JOINT BASE CHARLESTON, SOUTH CAROLINA —
Last week's historic winter storm created hazardous conditions, power outages, and icy roads all across the Lowcountry. In coordination with the Charleston County Aviation Authority, Joint Base Charleston's focus was on the safety of our local community, respective employees, and travelers to and from Charleston. While these efforts delayed plans for many individuals using the airport, our goal was to not endanger any airline, airport employee, or passengers by exposing them to precarious conditions.
From a strategic perspective, the Air Force remained postured to fulfill our rapid global mobility mission during the storm. Readiness was never threatened as Joint Base Charleston Airmen prepositioned some of our C-17A Globemaster III aircraft to alternate locations prior to the storm and actively operated a portion of the Joint Base Charleston fleet from remote locations during the storm.
We ask the community to understand that runways cannot be salted like normal roads. Normal road salt causes damage and corrosion on runway instrumentation systems as well as the aircraft. Additionally, the use of sand while acceptable on local highways, may damage aircraft engines if ingested.
Unlike bases that receive regular snowfall, Joint Base Charleston is not equipped with its own snow removal equipment. Procuring and maintaining millions of dollars of supplies and specialized equipment for snow and ice removal is neither fiscally practical nor is it responsible. Despite this limitation, Joint Base Charleston contracted three plows and utilized some of our road construction equipment to remove a majority of the snow from one of the two runways on Friday. The residual moisture on the runway, coupled with freezing temperatures, furthermore prolonged slippery conditions. Even after opening the first runway, the carriers delayed operations until the following day due to safety concerns of remaining ice patches. In the meantime, we continued to work with the Aviation Authority and Boeing to clear the snow and ice from the other runway and the taxiways. All this work allowed us to open the second runway on Sunday.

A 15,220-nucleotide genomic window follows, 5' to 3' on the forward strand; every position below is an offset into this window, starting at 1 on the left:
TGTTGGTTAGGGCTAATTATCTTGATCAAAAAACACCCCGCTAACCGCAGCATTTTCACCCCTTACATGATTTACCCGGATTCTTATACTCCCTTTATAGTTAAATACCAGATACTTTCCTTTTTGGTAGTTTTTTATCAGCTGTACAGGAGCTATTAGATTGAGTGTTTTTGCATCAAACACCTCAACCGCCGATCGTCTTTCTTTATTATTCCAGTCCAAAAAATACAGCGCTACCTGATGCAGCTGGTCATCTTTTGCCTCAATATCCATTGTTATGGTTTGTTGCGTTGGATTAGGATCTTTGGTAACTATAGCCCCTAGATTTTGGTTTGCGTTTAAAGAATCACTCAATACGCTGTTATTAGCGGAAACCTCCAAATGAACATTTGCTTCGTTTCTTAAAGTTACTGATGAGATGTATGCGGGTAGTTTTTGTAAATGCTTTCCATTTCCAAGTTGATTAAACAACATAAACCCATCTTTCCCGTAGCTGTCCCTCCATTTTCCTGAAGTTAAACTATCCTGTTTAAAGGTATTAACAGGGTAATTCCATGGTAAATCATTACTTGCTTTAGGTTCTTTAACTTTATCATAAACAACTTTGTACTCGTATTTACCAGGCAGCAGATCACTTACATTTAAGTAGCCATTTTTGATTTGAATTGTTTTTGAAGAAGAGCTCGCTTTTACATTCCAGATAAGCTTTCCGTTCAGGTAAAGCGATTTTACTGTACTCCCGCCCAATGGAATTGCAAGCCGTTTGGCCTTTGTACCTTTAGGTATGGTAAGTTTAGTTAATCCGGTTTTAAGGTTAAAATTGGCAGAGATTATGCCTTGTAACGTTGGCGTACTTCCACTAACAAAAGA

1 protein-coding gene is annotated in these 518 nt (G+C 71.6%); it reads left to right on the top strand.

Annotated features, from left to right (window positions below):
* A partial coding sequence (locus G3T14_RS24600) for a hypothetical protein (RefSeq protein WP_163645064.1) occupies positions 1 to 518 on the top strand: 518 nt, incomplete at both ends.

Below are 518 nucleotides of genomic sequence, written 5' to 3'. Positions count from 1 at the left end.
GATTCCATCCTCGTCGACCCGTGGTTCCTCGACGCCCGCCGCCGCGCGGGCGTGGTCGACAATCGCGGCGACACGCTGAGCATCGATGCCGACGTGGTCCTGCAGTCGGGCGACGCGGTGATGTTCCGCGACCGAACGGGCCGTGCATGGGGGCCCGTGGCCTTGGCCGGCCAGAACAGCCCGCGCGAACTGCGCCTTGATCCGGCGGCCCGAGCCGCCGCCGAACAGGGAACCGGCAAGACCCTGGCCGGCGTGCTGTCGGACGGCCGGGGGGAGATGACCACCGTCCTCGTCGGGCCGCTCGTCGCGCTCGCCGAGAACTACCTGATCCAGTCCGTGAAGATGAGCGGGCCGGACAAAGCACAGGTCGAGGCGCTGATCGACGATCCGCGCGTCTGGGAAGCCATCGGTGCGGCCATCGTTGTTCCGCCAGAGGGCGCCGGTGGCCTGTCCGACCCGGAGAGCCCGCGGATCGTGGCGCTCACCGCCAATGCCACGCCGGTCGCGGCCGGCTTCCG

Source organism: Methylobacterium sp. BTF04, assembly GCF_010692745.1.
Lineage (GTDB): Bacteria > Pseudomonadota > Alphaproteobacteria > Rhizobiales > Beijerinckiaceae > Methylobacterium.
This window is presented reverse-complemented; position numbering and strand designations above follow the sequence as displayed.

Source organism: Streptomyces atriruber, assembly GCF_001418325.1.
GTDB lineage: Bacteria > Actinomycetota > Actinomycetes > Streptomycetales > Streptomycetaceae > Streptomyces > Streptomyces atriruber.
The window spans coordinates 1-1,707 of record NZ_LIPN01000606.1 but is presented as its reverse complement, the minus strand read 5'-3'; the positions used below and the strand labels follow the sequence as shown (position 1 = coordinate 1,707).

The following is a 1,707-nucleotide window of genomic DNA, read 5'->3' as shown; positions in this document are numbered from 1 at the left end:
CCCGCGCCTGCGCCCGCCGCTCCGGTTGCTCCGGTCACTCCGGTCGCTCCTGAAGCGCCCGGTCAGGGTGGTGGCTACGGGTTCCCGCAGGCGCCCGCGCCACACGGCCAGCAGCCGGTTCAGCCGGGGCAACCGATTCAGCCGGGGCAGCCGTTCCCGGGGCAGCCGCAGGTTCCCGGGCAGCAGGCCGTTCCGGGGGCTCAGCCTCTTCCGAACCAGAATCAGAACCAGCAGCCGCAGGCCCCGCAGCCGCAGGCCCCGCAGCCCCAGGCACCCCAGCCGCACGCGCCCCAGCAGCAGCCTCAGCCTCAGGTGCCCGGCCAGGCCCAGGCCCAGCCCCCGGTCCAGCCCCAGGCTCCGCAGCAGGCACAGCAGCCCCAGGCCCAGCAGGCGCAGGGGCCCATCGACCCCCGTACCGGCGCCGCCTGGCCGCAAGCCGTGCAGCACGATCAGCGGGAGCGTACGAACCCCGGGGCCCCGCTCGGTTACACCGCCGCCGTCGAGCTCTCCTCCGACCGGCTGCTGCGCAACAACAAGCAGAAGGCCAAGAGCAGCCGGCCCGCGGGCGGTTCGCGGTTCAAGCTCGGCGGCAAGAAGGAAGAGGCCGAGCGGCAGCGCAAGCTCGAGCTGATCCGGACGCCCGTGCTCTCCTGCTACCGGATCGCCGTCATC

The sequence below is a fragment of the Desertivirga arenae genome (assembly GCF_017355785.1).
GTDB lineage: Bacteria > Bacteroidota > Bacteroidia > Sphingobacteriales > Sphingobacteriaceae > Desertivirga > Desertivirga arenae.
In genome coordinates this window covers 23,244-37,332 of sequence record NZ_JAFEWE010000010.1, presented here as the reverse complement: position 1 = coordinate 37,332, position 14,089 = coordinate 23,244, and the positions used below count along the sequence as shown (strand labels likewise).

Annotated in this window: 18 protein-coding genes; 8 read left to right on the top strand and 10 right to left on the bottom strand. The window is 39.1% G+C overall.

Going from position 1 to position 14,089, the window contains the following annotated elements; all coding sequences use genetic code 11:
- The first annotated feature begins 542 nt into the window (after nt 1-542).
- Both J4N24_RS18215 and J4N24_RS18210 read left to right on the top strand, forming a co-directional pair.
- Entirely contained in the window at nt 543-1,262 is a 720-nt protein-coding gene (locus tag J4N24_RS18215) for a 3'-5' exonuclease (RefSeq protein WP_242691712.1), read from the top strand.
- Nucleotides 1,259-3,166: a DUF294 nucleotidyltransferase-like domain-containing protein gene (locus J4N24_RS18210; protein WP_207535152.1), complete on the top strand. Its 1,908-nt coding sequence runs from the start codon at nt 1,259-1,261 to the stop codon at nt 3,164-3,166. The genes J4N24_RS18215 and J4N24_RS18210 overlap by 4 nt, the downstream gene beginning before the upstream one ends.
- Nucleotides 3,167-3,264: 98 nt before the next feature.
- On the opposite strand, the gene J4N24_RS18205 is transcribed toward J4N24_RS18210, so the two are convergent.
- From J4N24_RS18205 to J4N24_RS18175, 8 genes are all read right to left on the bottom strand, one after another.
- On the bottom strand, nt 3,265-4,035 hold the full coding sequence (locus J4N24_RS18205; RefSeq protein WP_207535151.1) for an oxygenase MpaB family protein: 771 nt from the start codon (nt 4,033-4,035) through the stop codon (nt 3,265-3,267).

Though delays lasted longer than expected or desired, we are committed to being better prepared for future ice and snow storms. The plan executed after the storm took some time to complete and included a great deal of teamwork between the base, the Aviation Authority, and Boeing to utilize available equipment, material, and manpower. We are actively looking at lessons learned to build a better plan to assist us in clearing the ice and snow from the runways in the future. Continued collaboration between Joint Base Charleston, the Aviation Authority, and Boeing will provide better response procedures to future weather incidents. As always, we thank the Charleston community for their support, patience, and understanding following this historic winter storm.
Colonel Jeff Nelson, United States Air Force Commander, 628th Air Base Wing and Joint Base Charleston
Colonel Jimmy Canlas, United States Air Force Commander, 437th Airlift Wing
Mr. Paul Campbell
CEO, Charleston Aviation Authority